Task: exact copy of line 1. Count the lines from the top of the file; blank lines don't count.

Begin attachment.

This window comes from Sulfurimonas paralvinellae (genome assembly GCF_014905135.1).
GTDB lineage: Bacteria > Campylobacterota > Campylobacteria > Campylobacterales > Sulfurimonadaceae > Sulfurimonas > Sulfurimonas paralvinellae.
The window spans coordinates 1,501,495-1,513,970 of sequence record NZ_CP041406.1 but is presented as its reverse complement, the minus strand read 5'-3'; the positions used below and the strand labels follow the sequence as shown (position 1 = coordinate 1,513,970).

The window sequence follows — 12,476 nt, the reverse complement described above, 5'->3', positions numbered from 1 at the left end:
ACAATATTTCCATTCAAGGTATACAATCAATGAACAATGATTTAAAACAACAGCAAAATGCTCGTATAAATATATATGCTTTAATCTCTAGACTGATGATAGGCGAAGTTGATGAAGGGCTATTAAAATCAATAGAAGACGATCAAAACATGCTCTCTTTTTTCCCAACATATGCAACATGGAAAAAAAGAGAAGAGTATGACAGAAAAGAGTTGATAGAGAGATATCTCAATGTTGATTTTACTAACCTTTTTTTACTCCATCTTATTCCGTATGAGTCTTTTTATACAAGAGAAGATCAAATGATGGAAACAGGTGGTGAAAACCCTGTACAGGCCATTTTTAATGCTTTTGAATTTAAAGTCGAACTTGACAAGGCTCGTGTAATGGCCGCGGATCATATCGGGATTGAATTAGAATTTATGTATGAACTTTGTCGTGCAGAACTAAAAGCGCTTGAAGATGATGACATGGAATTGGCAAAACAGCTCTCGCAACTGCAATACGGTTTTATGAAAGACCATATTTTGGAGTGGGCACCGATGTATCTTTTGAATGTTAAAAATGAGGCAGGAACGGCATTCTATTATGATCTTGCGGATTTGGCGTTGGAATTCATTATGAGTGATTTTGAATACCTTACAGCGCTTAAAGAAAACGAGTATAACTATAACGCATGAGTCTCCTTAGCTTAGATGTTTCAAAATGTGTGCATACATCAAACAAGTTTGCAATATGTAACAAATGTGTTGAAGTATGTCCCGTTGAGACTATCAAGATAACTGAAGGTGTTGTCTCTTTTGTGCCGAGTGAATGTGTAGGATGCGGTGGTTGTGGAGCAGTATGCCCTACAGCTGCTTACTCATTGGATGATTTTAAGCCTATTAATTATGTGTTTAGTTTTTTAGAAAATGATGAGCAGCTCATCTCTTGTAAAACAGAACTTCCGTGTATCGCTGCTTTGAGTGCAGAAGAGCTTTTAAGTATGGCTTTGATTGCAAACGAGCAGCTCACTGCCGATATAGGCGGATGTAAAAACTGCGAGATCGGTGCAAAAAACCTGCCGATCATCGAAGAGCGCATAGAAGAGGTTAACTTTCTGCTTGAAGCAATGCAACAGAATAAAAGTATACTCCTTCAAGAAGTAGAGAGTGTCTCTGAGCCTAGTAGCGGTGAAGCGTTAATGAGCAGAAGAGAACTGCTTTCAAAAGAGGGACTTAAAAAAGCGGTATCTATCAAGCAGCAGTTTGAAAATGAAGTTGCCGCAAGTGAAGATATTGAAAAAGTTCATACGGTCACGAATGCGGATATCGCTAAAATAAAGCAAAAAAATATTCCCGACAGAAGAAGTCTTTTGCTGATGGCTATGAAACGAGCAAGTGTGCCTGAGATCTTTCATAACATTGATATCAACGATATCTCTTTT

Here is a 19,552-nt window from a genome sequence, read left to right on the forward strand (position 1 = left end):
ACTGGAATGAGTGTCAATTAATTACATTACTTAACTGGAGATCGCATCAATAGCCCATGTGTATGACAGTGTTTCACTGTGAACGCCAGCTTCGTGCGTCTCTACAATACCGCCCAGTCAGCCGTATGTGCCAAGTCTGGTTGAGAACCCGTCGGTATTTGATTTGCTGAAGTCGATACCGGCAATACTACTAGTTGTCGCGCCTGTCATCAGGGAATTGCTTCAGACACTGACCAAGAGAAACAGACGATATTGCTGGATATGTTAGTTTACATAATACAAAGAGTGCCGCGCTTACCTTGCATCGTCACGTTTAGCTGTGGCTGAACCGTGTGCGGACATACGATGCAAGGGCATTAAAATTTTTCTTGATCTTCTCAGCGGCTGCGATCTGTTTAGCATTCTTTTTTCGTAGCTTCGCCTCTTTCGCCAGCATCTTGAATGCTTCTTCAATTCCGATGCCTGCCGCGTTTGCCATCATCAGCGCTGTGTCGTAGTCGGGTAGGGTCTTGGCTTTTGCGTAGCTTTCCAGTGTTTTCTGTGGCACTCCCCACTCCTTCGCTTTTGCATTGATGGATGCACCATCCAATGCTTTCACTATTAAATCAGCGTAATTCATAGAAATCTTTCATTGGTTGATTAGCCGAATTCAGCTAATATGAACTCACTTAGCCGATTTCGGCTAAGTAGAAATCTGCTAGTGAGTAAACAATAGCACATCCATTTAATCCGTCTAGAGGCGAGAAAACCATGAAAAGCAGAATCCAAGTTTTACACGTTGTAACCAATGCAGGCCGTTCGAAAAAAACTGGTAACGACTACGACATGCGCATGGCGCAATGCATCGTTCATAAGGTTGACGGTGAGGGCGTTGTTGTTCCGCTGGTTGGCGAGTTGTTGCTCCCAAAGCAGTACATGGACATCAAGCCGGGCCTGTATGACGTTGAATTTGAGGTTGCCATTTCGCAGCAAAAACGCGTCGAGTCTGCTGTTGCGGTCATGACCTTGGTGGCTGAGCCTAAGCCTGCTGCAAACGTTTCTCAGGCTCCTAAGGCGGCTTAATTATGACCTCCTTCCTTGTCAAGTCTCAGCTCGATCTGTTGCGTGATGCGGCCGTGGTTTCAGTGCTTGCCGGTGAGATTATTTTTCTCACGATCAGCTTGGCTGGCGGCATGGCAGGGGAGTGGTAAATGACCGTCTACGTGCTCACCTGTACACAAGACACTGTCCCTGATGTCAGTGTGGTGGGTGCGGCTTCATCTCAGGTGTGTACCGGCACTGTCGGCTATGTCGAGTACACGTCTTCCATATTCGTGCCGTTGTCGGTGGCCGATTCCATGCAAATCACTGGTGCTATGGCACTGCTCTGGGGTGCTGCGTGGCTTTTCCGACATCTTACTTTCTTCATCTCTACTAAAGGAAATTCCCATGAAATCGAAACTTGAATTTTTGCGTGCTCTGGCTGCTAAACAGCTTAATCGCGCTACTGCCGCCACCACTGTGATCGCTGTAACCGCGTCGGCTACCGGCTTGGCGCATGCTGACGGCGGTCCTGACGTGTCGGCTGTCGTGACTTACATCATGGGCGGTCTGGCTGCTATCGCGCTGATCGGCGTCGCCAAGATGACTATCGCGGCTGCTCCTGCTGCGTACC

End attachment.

This window comes from Sulfurimonas paralvinellae (genome assembly GCF_014905135.1).